Nurses In Massachusetts Are Waging The Longest Current Strike In The US

Above photo: Nurses on the picket line during a strike outside of Saint Vincent Hospital on March 8, 2021, in Worcester, Massachusetts. Jessica Rinaldi / The Boston Globe via Getty Images.

The longest active picket line in the US is in Worcester, Massachusetts, where over 700 union nurses are entering their third month on strike.

Their chief demand: safe staffing for patients.

After two months on the picket line, over seven hundred unionized nurses at Saint Vincent Hospital in Worcester, Massachusetts, are still out on strike. The walkout, which began on March 8, is the longest nurses’ strike in Massachusetts in decades and currently the longest active picket line in the United States. The nurses, represented by the Massachusetts Nurses Association (MNA), are demanding that the hospital improve staffing ratios so they can adequately care for each patient.

In the year leading up to the strike, nurses at Saint Vincent filed more than six hundred official “unsafe staffing” reports. A column in the Worcester Telegram and Gazette recounted one of these reports, wherein a nurse describes a shift in which she was assigned to care for

five patients — four of whom needed continuous oxygen monitoring. One of the patients, who also had COVID, needed peritoneal dialysis. This patient required a wide range of monitoring and analysis with any missed assessment possibly resulting in a sudden drop in blood pressure and possible cardiac arrest. Another patient was having multiple grand mal seizures — one after the other with each being more dramatic than the last. Another patient was in acute respiratory distress having multiple mucus plugs and high levels of secretions.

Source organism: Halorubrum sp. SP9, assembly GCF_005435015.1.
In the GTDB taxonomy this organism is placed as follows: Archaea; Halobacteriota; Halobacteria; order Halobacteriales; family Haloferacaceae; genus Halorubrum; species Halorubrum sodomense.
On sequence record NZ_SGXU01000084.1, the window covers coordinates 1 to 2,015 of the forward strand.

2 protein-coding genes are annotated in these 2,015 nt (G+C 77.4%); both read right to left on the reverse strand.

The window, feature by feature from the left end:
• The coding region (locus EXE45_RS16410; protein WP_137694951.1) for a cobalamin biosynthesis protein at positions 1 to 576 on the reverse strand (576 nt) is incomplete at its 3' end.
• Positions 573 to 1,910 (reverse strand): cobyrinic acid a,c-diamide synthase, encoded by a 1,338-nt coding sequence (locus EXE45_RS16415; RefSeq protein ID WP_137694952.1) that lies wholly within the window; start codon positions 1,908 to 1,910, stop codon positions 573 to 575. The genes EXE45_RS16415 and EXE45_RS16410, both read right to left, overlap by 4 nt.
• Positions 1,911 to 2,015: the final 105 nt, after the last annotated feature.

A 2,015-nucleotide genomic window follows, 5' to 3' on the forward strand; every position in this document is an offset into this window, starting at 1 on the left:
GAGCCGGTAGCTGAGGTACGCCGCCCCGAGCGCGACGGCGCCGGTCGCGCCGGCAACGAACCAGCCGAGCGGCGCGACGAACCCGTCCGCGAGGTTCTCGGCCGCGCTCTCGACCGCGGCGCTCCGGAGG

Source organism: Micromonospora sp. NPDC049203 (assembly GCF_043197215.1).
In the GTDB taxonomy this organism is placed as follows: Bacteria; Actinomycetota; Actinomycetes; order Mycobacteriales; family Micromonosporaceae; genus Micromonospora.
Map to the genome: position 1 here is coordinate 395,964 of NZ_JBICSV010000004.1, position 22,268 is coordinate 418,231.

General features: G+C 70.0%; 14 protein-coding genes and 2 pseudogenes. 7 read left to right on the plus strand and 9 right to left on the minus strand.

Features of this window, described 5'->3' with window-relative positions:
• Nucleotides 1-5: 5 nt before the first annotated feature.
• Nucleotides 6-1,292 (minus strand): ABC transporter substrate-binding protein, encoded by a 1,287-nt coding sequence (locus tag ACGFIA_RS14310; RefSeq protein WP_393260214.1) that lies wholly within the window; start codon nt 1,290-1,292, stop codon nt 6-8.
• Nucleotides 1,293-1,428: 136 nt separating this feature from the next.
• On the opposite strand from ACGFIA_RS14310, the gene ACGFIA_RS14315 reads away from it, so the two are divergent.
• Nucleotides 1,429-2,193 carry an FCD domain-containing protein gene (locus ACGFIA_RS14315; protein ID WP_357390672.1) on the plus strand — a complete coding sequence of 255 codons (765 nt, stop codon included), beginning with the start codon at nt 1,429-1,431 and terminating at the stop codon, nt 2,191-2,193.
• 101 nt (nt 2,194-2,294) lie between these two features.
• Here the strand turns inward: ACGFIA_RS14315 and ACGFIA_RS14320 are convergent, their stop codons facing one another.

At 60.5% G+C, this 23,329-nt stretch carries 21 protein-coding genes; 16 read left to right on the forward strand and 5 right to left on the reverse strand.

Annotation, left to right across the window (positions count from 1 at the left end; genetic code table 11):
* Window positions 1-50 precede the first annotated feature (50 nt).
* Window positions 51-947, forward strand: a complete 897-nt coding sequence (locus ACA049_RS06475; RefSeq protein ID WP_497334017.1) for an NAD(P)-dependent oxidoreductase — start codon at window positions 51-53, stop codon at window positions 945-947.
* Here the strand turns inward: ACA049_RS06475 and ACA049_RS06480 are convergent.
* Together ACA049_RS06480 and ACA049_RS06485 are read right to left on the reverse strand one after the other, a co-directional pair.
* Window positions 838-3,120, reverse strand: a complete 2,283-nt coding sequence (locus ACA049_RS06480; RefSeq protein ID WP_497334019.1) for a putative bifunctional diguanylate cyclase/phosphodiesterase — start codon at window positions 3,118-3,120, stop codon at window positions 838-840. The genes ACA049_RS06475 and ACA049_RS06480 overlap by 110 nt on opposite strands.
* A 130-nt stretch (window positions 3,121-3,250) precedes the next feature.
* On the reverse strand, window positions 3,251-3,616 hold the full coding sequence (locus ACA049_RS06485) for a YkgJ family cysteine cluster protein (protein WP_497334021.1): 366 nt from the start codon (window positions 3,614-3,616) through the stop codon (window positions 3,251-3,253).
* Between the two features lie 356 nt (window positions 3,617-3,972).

Nurses at the for-profit hospital say unsafe staffing levels have caused problems like patient bed sores and UTIs, dangerously delayed medication and treatment, and preventable injuries and deaths. Bill Lahey, a member of the bargaining team, told Labor Notes about a man who watched his wife code and die from COVID-19 before any staff became available to bring her to the ICU; the pulmonary and critical care nurses who would normally make that transition had been released for the day, per the hospital’s policy of “flexing” to keep costs down.

“You have nurses who punch out at the end of a shift, and they’re crying on the way home because they’re despondent about the care they’ve been forced to give,” Marlena Pellegrino, co-chair of the MNA bargaining unit and a Saint Vincent nurse for thirty-four years, said in an interview with the New Republic. According to the MNA, the hospital has lost more than one hundred nurses in the past ten months to hospitals like nearby UMass Memorial Medical Center that offer better staffing and working conditions.

Meanwhile, Saint Vincent’s parent company, Dallas-based Tenet Healthcare, is doing just fine. It opted to use widespread furloughs and layoffs to “maximize [its] cash position” during the pandemic, rather than spending the $2.8 billion it received in CARES Act relief. Tenet, one of the nation’s largest health care systems, has been so profitable in the past year that it plans to save $33 million in interest by paying back nearly half a billion in debt that’s not due until 2025. The company currently holds about $3 billion in cash — ten times what it boasted in 2019.